NECC 2008 - CoSN CTO Leadership Forum
Scott McLeod, J.D., Ph.D., is an Associate Professor of Educational Leadership at the University of Kentucky. He also is the Founding Director of the UCEA Center for the Advanced Study of Technology Leadership in Education (CASTLE), the nation’s only academic center dedicated to the technology needs of school administrators, and was a co-creator of the wildly popular video series, Did You Know? (Shift Happens). He has received numerous national awards for his technology leadership work, including recognitions from the cable industry, Phi Delta Kappa, and the National School Boards Association. In Spring 2011 he was a Visiting Canterbury Fellow at the University of Canterbury in New Zealand. Dr. McLeod blogs regularly about technology leadership issues at Dangerously Irrelevant and Mind Dump, and occasionally at The Huffington Post. He can be reached at scottmcleod.net.
Ann McMullan, Executive Director of Instruction, Klein ISD, Texas
Clearly, if the superintendent isn't involved in these conversations (about digital learning], it doesn't happen. If you don't have your key central office personnel on board, it simply doesn't happen.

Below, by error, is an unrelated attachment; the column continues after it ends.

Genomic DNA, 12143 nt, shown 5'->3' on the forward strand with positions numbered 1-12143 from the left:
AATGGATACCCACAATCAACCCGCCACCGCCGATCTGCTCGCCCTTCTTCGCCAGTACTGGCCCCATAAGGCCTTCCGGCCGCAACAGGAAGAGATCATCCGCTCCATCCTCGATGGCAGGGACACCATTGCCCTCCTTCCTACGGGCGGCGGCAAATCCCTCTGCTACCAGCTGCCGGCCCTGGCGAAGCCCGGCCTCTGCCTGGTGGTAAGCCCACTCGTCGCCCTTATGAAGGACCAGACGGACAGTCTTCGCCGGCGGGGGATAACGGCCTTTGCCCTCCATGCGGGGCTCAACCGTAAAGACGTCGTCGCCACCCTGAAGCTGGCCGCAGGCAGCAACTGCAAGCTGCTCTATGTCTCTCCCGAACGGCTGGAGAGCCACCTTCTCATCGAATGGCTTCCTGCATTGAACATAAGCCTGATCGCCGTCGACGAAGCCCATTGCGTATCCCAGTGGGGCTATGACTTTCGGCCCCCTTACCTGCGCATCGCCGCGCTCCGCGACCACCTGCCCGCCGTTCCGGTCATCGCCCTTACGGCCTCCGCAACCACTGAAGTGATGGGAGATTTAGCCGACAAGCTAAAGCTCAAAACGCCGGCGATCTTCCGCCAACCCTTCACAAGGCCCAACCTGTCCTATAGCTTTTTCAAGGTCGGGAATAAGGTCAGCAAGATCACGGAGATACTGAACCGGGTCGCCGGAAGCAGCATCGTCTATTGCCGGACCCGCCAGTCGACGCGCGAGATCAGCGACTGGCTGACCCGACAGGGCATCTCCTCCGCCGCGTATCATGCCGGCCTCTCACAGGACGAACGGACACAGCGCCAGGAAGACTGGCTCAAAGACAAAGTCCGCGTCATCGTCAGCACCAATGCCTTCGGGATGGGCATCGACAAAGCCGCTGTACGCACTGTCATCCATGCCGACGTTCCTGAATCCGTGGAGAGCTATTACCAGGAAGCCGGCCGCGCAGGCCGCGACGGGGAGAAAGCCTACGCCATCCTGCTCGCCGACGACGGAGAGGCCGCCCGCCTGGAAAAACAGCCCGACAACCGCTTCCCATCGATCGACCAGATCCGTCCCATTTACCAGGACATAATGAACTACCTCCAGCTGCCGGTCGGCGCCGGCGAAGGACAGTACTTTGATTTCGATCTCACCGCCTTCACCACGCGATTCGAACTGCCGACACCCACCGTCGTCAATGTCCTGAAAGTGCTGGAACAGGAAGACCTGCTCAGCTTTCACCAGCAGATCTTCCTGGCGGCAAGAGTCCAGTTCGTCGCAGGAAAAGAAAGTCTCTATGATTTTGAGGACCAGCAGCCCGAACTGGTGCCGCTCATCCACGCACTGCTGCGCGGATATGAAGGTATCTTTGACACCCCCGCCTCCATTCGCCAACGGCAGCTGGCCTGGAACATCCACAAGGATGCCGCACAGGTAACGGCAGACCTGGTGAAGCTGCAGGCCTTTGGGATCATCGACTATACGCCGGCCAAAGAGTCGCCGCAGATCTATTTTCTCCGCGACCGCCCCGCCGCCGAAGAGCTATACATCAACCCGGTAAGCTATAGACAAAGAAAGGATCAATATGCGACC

Hmmm... that sounds familiar!
Some key resources from CoSN
Table activities (notes from my group are below)
When will education reach a 'tipping point' where digital content becomes pervasive in education? What roles should the district technology leader assume?
What is the impact of emerging technologies and critical initiatives such as Web 2.0 technologies on the future role of the district technology leader?
What role does district technology leadership play in closing the gap between the knowledge and skills most students learn in school and the knowledge and skills they need in typical 21st century communities and workplaces? What needs to change in teaching styles and instructional delivery of a school district in order to enable effective learning of 21st century skills?
If we assume that digital content will evolve from our current model of 'electronic text books' to newer modes of learning objects and collaborative work spaces, what does that mean for the future of student access in our supported networks?
Chris Lehmann asked me, 'Why are people still paying for content?' I replied, 'So we don't have to think about our instruction.'
The Congress on the Future of [Digital] Content
Some findings from the May conference...